Reduced susceptibility to major antibiotics in salmonella typhi remains a wide-spread public health problem in Asia, Africa and Oceania. In modern era of fast travelling, global transmission of resistant organism is observed. XDR typhoid was first reported in Sindh province of Pakistan in 2016 and its rapid spread was noticed regionally and internationally. Six international travel-associated cases of XDR typhoid were also reported in 2018; one in the United Kingdom and five in the United States of America.2
The XDRTyphoid is defined as extensive resistance of salmonella typhi to five major groups of antibiotics; first line (chloramphenicol, ampicillin, trimethoprim-sulfamethoxazole), second line fluoroquinolones), and third generation cephalosporin antibiotics, while resistance to all drugs is known as pan-drug resistant. A recent study from southern Pakistan shows incidence of XDR typhoid to be 3.7%.3 It has the potential to spread globally by replacing less resistant strains where they are endemic. The incidence of splenic abscesses in typhoid fever has been reported in between 0.29 to 2%cases. In these patients, certain risk factors like haemoglobinopathies and immunosuppression are usually present.4 Splenic abscesses with XDR-typhoid have not yet been reported in literature.
Our patient of low income class was an immunocompetent young male with no significant past history of any disease or travel. His nonspecific clinical presentation, poor early suspicion by general practitioner, and absence of adequate health facilities led to delay in accurate diagnosis. Lack of knowledge of XDR typhoid organism, resulted in blind treatment with easily available ceftriaxone. Poverty, poor sanitation and unhygienic conditions further augmented the predisposing factors.5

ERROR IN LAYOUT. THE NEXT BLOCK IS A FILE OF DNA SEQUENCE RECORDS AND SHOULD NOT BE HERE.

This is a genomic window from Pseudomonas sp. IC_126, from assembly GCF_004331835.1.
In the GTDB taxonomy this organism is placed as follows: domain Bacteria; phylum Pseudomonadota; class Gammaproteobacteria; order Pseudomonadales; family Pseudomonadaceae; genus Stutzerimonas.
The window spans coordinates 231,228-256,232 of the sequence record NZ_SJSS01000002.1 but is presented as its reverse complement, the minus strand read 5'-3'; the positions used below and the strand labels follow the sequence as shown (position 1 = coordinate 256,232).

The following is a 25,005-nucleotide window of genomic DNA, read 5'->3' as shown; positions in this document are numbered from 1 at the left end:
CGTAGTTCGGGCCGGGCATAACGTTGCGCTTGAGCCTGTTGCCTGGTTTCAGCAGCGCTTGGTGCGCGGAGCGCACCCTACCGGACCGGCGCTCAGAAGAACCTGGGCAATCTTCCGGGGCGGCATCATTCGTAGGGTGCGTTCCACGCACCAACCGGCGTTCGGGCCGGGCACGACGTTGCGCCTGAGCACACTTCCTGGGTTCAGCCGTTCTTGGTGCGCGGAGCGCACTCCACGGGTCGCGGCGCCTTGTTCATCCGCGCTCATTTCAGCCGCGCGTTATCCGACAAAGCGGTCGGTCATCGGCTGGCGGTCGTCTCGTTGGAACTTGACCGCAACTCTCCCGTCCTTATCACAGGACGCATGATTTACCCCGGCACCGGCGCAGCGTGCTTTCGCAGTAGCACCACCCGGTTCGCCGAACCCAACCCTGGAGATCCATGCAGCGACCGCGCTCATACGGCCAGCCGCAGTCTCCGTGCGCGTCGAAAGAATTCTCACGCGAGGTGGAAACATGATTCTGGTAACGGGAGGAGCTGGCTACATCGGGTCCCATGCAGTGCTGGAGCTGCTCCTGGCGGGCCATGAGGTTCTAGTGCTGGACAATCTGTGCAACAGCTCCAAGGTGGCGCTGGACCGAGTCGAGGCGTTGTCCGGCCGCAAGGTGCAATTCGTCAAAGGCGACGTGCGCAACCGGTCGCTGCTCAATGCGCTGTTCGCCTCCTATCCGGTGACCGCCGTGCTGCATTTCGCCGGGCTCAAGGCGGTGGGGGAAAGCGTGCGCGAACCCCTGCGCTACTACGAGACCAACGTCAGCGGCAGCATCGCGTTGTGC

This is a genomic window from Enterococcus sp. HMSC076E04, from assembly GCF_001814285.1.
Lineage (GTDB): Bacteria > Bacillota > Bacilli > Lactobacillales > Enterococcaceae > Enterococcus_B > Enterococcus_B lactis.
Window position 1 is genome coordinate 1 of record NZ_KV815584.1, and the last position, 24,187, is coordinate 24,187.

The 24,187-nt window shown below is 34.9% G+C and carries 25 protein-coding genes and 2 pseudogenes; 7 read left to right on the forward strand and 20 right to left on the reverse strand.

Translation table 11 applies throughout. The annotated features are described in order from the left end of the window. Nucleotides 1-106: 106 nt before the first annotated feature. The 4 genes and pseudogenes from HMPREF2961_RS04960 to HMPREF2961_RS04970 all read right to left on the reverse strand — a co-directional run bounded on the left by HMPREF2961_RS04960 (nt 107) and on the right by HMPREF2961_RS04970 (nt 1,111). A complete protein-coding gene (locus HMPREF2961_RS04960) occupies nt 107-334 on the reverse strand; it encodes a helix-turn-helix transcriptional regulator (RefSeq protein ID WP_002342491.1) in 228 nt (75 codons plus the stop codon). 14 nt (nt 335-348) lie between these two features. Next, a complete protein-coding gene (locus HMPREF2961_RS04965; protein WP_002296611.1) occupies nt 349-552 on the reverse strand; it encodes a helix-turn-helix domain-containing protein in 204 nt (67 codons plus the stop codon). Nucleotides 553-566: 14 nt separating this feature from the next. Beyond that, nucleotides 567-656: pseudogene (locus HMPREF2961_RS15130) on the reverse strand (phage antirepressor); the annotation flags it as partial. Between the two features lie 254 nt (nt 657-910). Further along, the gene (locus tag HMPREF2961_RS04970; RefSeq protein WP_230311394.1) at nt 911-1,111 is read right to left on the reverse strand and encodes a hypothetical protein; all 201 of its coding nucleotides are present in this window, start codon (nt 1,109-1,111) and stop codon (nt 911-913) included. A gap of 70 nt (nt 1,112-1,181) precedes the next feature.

Treatment of XDR typhoid splenic abscesses is difficult as no data is available regarding management of this potentially lethal disease. For typhoid splenic abscess, splenectomy, percutaneous abscess drainage, combined with antibiotics and treatment with antibiotics alone remain choice of many physicians but still are controversial as no randomised control trial has been conducted. In addition, there is no consensus in choice of antibiotics and its duration.6 our patient responded dramatically with sensitive antibiotics treatment with no need of percutaneous drainage or splenectomy. The potentially lethal disease was controlled by antibiotic regimen.
There is a need in present emerging situations of sensitisation of general practitioners and clinicians to the knowledge of antimicrobial drug resistance in typhoid, multidrug resistance (MDR) and XDR, and rationale use of antibiotics is mandatory in areas specially where disease burden is high. Careful, individualised, and rationalised management of patients is essential. A prompt public health response by local government is also needed in endemic regions of disease and even in areas where XDR typhoid is not endemic, with school and community awareness campaign on water and sanitation hygiene (WASH) improvement. Strengthening surveillance of typhoid fever with mass typhoid vaccination, distribution of chlorine tablets, restriction of over-the-counter and easy availability of only sensitive antibiotics along with well-functioning laboratory system (for antibiotic susceptibility testing and possibly whole-genome sequencing) are imperatives for the effective control. Local and international pre-travel vaccination and guidance for travelers to endemic areas are immediately needed. Randomised control trials are the need of hour for the optimal treatment of XDR typhoid and its complications.
Early suspicion, correct diagnosis and appropriate management are the key to successful treatment of XDR typhoid splenic abscesses. Radiology along with blood/pus culture and drug sensitivity testing are major diagnostic tools for diagnosis. Conservative treatment with only sensitive antibiotics may prove to be successful for this potentially deadly disease.
Informed consent was obtained from the patient to publish the data concerning his case report.
CONFLICT OF INTEREST:
Authors declared no conflict of interest.
CMZ: Conception of work, first draft, acquisition and analysis of data, final approval of version to be published.
MH: Revised and critically analysed the content.
MAM: Evaluation of the case, detailed history taking and investigation and reporting the investigations.
ZAK: Final approval of the version to be published.